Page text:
Some developers may abuse your trust by stealthily collecting information unrelated to their app’s functionality.
Most apps collect some information about the user. Sometimes, they really need such data to operate: For example, a navigation app requires your positioning information to build a convenient route for you. Developers often use information about you to monetize or improve their service — with your prior consent. For example, they may collect anonymous statistics to find bottlenecks in their app and understand along what avenue it needs to be developed.
But some developers may abuse your trust by stealthily collecting information unrelated to their app’s functionality and by selling your data to third parties. Fortunately, you can use a couple of services to bring such apps into the open.
The AppCensus service helps you find out what personal data apps collect and where they send it. It relies on the dynamic analysis method: The app is installed on a real mobile device, granted all the required permissions, and actively used for a certain period of time. All the while, the service keeps an eye on the app to see what data it sends, and to whom, and whether the data is encrypted.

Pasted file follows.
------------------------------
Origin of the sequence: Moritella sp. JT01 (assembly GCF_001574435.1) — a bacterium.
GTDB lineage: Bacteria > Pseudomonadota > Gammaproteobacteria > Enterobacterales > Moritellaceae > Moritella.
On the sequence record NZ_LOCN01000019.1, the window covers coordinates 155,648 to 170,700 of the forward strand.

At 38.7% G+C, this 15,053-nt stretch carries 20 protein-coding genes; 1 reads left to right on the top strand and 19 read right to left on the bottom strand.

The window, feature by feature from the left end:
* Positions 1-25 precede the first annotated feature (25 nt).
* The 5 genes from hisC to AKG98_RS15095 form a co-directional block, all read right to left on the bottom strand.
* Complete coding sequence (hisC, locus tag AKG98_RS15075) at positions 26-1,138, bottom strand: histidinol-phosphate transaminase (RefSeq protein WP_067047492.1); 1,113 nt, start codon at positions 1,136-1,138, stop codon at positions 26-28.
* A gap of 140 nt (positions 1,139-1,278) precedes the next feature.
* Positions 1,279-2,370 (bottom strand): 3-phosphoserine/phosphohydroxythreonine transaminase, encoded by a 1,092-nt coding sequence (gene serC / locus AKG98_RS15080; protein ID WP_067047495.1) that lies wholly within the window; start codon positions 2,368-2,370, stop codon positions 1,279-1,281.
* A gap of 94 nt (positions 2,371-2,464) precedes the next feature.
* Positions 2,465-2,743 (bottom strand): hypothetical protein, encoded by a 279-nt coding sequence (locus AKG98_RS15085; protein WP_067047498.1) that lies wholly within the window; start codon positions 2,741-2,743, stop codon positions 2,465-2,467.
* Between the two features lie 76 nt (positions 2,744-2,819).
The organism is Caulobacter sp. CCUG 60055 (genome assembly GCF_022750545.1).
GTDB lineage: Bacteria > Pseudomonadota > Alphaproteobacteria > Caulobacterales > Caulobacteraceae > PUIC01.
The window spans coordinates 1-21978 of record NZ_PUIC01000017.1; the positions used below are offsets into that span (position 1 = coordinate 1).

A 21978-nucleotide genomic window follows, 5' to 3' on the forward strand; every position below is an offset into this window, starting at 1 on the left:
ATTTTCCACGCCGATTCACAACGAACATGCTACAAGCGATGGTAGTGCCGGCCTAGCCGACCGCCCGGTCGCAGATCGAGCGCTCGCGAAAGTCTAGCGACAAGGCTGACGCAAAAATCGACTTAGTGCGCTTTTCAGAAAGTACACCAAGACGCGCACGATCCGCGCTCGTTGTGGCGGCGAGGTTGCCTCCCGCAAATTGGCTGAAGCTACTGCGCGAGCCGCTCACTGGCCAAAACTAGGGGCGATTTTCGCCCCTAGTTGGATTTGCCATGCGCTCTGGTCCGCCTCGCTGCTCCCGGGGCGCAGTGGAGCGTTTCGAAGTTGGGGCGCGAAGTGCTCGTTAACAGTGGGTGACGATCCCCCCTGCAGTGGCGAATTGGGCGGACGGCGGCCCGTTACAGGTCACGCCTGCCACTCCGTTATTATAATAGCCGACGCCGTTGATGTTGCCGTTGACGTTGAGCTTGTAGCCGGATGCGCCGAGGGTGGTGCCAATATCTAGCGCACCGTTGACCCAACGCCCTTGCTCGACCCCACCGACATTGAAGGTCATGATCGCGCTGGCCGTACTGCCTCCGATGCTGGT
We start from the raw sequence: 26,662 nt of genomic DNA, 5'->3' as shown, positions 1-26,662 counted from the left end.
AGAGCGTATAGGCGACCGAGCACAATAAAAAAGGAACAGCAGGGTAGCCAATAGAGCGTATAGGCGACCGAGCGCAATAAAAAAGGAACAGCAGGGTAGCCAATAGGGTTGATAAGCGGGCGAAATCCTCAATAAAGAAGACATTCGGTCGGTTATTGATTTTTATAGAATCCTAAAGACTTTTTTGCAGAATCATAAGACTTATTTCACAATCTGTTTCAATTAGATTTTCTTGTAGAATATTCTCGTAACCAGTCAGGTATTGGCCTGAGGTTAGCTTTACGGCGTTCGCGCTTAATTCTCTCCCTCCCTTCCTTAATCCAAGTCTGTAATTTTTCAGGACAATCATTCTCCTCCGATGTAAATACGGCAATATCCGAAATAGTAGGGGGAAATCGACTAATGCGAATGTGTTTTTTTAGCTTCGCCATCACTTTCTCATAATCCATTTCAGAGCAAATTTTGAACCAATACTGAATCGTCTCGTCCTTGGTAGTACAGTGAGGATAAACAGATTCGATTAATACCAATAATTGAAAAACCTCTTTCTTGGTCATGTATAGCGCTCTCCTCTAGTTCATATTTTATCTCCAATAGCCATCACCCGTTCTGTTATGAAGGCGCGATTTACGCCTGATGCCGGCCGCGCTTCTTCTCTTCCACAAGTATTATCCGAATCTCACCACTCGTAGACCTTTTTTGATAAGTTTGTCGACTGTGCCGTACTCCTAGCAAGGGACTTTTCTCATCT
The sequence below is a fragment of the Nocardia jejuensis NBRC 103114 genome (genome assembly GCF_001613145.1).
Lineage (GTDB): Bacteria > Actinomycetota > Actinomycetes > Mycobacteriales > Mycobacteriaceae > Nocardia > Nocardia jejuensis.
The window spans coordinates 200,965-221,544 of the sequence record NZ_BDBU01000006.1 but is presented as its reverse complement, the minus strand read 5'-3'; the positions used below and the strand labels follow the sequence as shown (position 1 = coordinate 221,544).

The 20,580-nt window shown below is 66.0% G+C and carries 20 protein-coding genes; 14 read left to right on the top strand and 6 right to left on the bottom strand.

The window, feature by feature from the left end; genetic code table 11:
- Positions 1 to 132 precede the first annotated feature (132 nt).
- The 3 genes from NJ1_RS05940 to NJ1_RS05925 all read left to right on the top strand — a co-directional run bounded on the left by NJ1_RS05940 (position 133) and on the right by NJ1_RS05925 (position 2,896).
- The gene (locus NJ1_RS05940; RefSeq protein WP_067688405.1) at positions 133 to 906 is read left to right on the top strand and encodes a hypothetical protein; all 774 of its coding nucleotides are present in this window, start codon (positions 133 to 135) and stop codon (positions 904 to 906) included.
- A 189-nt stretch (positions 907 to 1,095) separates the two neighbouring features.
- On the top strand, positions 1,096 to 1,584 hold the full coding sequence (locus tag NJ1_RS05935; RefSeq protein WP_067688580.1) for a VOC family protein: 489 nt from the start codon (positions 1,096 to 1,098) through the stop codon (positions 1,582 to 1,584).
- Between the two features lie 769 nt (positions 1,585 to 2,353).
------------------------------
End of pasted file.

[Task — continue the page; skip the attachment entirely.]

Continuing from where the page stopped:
Unlike AppCensus, Exodus Privacy studies apps themselves, not their behavior. The service analyzes the permissions an app requests, and it looks for built-in trackers — third-party modules made to collect information about you and your actions. Developers often equip their apps with trackers provided by advertising networks, which are made to learn as much as possible about you for the purpose of delivering personalized ads. At present, Exodus Privacy recognizes more than 200 types of such trackers.
Is there any protection against spying?
We recommend that you treat mobile apps with caution: